Eight days after announcing non-essential travellers entering New Brunswick would need to isolate at a designated hotel, the provincial government announced it will consider exemptions on a “case-by-case basis.”
People will still need to isolate for 14 days, but the decision to allow for some exceptions was announced in a press release Saturday, although it’s not clear who could be exempt.
“There may be individual cases that require an alternative to a specific hotel as a designated facility, such as a stand-alone residence,” the news release said. “That will be determined on a case-by-case basis, while ensuring any designated isolation site still meets the need to keep New Brunswickers safe.”
The province said anyone with questions on whether they qualify to stay at an alternative location can email the government (TravelRegistration.EnregistrementVoyage@gnb.ca).
In an emailed statement Sunday, Elaine Bell, a spokesperson for the Department of Justice and Public Safety said, “while we are unable to get into specifics” regarding who would be eligible, “every person’s situation can be different.”
“Enhanced compliance checks will be conducted on returning travellers approved to stay in alternative isolation locations during the quarantine period,” the province said. “Anyone found to be non-compliant will be directed to a designated isolation hotel at their own expense and will face fines.”
Family and politicians react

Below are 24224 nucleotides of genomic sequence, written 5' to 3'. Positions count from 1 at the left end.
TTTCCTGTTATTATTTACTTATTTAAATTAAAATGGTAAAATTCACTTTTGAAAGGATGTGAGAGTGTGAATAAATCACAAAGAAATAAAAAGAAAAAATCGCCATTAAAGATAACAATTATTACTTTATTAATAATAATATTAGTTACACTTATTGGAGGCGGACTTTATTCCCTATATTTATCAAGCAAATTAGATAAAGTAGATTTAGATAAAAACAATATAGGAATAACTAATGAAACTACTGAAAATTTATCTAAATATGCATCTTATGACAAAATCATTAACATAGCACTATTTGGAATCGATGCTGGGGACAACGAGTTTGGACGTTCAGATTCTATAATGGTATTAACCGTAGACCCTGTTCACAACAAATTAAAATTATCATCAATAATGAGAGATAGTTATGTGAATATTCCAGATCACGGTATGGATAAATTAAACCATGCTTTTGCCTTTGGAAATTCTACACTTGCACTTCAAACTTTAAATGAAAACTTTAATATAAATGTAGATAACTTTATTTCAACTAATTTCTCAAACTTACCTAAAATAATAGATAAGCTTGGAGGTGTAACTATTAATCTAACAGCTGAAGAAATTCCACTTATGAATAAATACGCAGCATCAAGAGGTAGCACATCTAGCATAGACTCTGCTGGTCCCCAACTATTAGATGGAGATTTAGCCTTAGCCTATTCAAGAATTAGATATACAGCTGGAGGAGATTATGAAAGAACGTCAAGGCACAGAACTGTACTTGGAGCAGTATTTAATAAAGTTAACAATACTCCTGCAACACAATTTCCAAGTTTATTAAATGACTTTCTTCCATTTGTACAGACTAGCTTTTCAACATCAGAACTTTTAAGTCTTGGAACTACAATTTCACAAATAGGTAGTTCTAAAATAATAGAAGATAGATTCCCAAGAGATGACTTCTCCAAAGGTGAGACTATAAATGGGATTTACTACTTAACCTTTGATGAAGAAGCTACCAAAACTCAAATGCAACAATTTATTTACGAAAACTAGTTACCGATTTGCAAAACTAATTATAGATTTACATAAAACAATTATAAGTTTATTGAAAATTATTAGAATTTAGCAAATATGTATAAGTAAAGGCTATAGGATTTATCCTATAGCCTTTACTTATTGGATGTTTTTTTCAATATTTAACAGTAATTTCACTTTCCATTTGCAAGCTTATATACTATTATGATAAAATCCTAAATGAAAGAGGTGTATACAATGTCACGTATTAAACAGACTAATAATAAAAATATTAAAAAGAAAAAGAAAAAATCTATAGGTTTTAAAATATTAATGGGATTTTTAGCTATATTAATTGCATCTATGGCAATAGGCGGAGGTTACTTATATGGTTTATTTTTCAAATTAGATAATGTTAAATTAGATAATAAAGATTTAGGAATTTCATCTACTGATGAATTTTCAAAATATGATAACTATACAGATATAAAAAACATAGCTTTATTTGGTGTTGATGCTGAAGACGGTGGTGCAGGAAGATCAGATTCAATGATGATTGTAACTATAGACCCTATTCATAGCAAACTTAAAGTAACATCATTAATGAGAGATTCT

Global News spoke to Saskia and Mike Deslauriers last week. The family voiced concerns about having to isolate in a hotel at their own expense despite previously being approved to travel in late June.
The province previously estimated the cost to be about $200 per day.
The chance of exemptions is being applauded by people trying to enter the province and opposition parties.
“We understand that this is an extreme situation that we’re all in and it wasn’t an issue with the quarantine that we had,” Mike Deslauriers said. “It was an issue of being forced to a hotel at our own expense with two dogs and three cats and two kids. … It just seemed very arbitrary.”
The couple, moving to Riverview, said they’ve spoken with their area MLA in New Brunswick who told them Public Health would contact them Tuesday.
They said they’re hopeful they can isolate at their new home, but don’t know for sure.
“We’re still in limbo,” Saskia Deslauriers said.
Mike Deslauriers said the anticipated phone call would be “to discuss our isolation plans.”
“They would need some documentation, obviously, that we have a house purchased, that we’ve got plans to get food in place and some other requirements, which is fine,” he said.
Interim Liberal leader Roger Melanson and Green Party leader David Coon both took to Twitter Saturday to applaud the decision.
Melanson called the update “great news.”
In an interview Sunday, Coon told Global News he learned of the update by way of the province’s press release.
“I was very excited because it was going to open up some real possibilities for people who can’t be served well in a hotel because of their particular circumstances,” he said. “The circumstances for individuals and families are as varied as there are people on the planet.”
Coon said he’s heard from some people “who were able to navigate the new system” and get approved to isolate at a stand-alone residence.
“They’re very excited by the ability to do that now,” he said.
Everybody who reached out to him wanted to abide by the rules, he said, but “it was just so difficult in the last week to figure out exactly what they were supposed to do.”
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